A frail, elderly tycoon brought 500 head of cattle into hungry North Korea on Tuesday, crossing the world's most heavily guarded border on a mission to promote peace, pay back a debt to his dead father--and maybe do a little business on the side.
Chung Ju Yung, 82, founder of the giant Hyundai conglomerate and South Korea's richest man, shuffled into the North through Peace House, the long, squat border building where the truce was signed that ended the 1950-53 Korean War.
As he emerged from the northern end of the building supported by family members, Chung was greeted by North Korean officials and bouquet-bearing women in long, flowing traditional gowns. "You are really, really welcome," one of the officials said.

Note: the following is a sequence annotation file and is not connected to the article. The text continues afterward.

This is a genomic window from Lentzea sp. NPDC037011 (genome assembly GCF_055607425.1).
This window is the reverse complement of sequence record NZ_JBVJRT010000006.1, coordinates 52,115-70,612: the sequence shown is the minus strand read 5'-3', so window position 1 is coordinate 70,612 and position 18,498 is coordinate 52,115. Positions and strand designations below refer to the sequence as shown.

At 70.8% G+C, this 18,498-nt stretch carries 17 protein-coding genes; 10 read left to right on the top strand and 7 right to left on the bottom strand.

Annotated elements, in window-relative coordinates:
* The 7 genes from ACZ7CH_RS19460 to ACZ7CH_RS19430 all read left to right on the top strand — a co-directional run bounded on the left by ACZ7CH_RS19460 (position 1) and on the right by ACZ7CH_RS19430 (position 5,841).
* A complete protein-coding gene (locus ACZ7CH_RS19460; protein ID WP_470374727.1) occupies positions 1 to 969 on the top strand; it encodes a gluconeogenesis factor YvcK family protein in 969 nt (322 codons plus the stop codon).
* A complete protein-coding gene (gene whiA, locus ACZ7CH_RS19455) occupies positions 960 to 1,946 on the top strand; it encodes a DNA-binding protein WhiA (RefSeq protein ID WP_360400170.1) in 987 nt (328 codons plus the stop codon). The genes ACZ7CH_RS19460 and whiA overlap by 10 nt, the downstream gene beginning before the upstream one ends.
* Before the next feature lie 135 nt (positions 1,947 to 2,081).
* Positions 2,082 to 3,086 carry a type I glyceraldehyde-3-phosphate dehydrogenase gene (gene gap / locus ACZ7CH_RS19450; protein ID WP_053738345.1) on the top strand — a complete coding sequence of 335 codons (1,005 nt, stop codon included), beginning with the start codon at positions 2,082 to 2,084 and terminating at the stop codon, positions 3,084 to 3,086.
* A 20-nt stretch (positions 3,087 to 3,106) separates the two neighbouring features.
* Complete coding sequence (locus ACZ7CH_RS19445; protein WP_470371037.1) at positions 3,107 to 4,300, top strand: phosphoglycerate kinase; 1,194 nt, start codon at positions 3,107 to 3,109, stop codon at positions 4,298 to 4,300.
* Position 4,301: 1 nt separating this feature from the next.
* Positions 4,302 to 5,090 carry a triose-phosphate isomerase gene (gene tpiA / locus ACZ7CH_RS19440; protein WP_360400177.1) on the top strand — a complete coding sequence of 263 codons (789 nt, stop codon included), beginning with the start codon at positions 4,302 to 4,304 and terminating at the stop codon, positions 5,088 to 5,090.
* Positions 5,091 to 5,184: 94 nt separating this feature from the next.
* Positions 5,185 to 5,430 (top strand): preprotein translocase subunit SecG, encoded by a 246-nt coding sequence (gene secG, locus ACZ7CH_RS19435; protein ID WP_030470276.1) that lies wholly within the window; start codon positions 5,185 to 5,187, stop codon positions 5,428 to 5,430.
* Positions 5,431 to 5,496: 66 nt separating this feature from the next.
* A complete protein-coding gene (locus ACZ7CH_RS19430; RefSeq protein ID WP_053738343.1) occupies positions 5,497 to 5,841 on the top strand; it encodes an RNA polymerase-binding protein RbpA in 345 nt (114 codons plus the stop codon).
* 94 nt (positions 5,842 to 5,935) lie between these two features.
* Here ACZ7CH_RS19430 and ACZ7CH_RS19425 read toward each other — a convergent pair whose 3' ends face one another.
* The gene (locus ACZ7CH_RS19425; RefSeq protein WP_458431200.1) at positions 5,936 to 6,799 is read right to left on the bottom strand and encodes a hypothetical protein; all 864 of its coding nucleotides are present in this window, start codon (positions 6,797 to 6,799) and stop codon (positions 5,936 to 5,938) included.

Minutes earlier, 50 white Hyundai trucks loaded with 500 prime cows and bulls lumbered across the border, the first civilian vehicles to make the crossing since 1945.
Chung's visit, dubbed "Operation Rawhide," comes as the new government of President Kim Dae Jung is trying to open up its reclusive northern neighbor to the outside world. Seoul has already lifted virtually all restrictions on nongovernmental exchanges.
North Korea is suffering from a famine brought on by inefficient farming methods and three years of alternating drought and floods that destroyed large areas of farmland.
Sixty-five years ago at the age of 17, Chung sold one of his family's cows, stole the money and fled to the South.
He went into business and built Hyundai, South Korea's largest conglomerate. "I am now returning back to my hometown to pay back the debt owed to my father," Chung said in his statement.
Hyundai officials said he also planned to look into joint-venture investments made during his first trip to the North.
The cattle are part of an $8.5-million gift Chung offered in exchange for the visit.